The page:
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How Patients Should Start Running After Injury

cash based physical therapy exercises heel strike online gait analysis course return to running running injury Jun 27, 2023
How Patients Should Start Running After Injury

How Patients Should Start Running After Injury

For many patients their goal during rehab is to return to running. While some patients don’t have successful recoveries and are unable to run, others simply don’t try to run again. Unfortunately there are many reasons why patients don’t start running again. You will commonly hear patients report they don’t want to chance reinjury or are unable to find the time to run. But as running experts it’s our job to help as many patients as possible successfully run again. Part of helping patients return to their prior level of function is to guide them in a return to run program. Here are some guidelines to help patients start running again. 

Evaluate The Patient’s Readiness To Run

When evaluating a patient’s readiness to run, functional tests are the best way to gain insight into biomechanics during everyday activities. As we discussed in the article “When Should A Patient Stop Running Forever?” performance on functional tests directly correlates to risk of injury during activities like running. Clinicians can interpret functional testing data by comparing the patient’s scores to each test's published normative data. Depending on the outcomes of functional tests, and additional necessary objective measures, each practitioner should decide on the appropriateness to initiate a return to running program.  For easy reference here are several of the functional tests we recommend clinicians to use:



Initiate A Return To Run Program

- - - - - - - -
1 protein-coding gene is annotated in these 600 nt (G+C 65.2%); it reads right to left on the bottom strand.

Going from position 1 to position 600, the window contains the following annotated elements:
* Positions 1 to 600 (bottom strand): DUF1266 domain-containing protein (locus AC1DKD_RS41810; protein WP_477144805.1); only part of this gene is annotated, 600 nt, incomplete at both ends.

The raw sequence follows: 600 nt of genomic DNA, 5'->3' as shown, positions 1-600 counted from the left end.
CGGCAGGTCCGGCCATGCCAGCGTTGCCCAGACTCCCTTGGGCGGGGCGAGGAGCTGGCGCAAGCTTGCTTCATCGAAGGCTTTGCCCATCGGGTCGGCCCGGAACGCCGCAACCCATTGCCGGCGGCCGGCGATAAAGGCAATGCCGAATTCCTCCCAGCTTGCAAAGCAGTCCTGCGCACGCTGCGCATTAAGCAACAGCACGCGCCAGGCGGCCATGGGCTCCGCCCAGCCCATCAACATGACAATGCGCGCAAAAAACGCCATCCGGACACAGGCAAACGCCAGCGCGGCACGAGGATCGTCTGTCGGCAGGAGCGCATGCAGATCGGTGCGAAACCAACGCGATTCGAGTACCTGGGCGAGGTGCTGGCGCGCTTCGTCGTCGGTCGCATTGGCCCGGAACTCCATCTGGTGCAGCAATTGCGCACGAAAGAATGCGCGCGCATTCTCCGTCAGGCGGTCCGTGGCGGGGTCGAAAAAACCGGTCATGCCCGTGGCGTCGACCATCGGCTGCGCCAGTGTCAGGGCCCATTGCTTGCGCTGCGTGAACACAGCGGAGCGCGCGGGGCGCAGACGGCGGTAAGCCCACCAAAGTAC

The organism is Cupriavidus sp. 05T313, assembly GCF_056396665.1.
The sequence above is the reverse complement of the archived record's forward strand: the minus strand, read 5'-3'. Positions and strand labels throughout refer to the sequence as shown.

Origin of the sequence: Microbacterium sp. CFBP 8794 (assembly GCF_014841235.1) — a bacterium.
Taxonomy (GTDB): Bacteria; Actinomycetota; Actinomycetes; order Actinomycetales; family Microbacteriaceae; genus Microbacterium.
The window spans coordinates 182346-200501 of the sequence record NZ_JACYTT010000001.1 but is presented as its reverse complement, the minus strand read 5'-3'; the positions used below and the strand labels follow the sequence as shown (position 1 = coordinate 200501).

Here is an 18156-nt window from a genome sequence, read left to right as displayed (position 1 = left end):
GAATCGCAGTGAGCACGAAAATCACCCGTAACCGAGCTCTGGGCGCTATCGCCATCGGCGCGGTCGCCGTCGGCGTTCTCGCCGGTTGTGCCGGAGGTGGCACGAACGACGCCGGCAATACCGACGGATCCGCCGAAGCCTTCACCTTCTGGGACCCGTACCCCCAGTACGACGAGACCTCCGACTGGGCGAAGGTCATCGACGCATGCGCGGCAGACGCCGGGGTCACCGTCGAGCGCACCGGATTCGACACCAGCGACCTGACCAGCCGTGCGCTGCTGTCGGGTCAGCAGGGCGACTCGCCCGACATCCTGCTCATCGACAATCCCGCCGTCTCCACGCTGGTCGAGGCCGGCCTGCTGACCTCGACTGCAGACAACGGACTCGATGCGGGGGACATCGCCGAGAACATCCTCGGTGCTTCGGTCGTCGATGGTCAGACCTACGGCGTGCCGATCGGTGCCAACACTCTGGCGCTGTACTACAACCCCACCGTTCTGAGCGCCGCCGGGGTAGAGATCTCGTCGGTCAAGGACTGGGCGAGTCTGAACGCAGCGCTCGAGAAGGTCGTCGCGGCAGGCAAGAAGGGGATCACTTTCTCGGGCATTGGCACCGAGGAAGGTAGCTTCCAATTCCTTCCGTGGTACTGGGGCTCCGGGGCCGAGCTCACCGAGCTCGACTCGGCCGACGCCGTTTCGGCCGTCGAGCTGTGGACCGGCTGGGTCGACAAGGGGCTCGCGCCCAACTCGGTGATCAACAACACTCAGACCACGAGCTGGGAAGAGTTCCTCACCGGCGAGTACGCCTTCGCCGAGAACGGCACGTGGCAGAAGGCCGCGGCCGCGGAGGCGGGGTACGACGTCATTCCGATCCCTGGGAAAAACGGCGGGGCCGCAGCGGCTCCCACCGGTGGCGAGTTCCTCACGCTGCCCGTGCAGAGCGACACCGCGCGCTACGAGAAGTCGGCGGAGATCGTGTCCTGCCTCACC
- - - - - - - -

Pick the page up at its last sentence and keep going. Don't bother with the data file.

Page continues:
When a clinician clears a patient to return to running it’s best to initiate a return to run program. While there is variability between return to run programs there are several parameters that should be kept in mind.


Key parameters:

  • The patient should maintain their corrective exercise program
  • Runs should be on flat ground
  • Runs should be at a slow, comfortable pace for the patient
  • Ideal running surfaces include a track or treadmill
  • Runs should be conducted every other day or 1x every three days (based on patient’s susceptibility to injury) 
  • Appropriate shoe wear should be discussed prior to starting to run

Just as important as outlining key parameters to the patient’s running, prescribing specific amounts of running and walking during a return to run program improves patients outcomes. Here’s an example of a return to run program from Beth Israel Deaconess Medical Center.

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Perform A Running Gait Analysis

While ensuring that patients are running an appropriate amount is important, practitioners should also assess HOW patients are running.  Therefore, performing a running gait analysis is essential to patients successfully running again. Diagnostically, PTs can use gait analysis findings such as gait deviations and biomechanical compensations to accurately diagnose the patent’s mechanism of injury. Other ways a running gait analysis can help include aiding practitioners in footwear prescription, identifying necessary gait retraining techniques and guiding corrective exercise prescription. Depending on the patient, gait analyses can be used at the beginning of physical therapy, middle and/or end. The research points towards using a running gait analysis multiple times during a patient’s plan of care if possible.  

How To Become More Confident In Your Running Gait Analysis

Performing a running gait analysis can be intimidating for many clinicians. If you are interested in learning more about providing a running gait analysis and starting your own running gait analysis clinic check out our continuing education course “The Essentials of Running Gait Analysis”. Lastly, if you have questions about this content or the course feel free to reach out to us to discuss and we will personally respond to your questions. 

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If you haven’t done so already grab the “Running Shoe Reference Guide” here: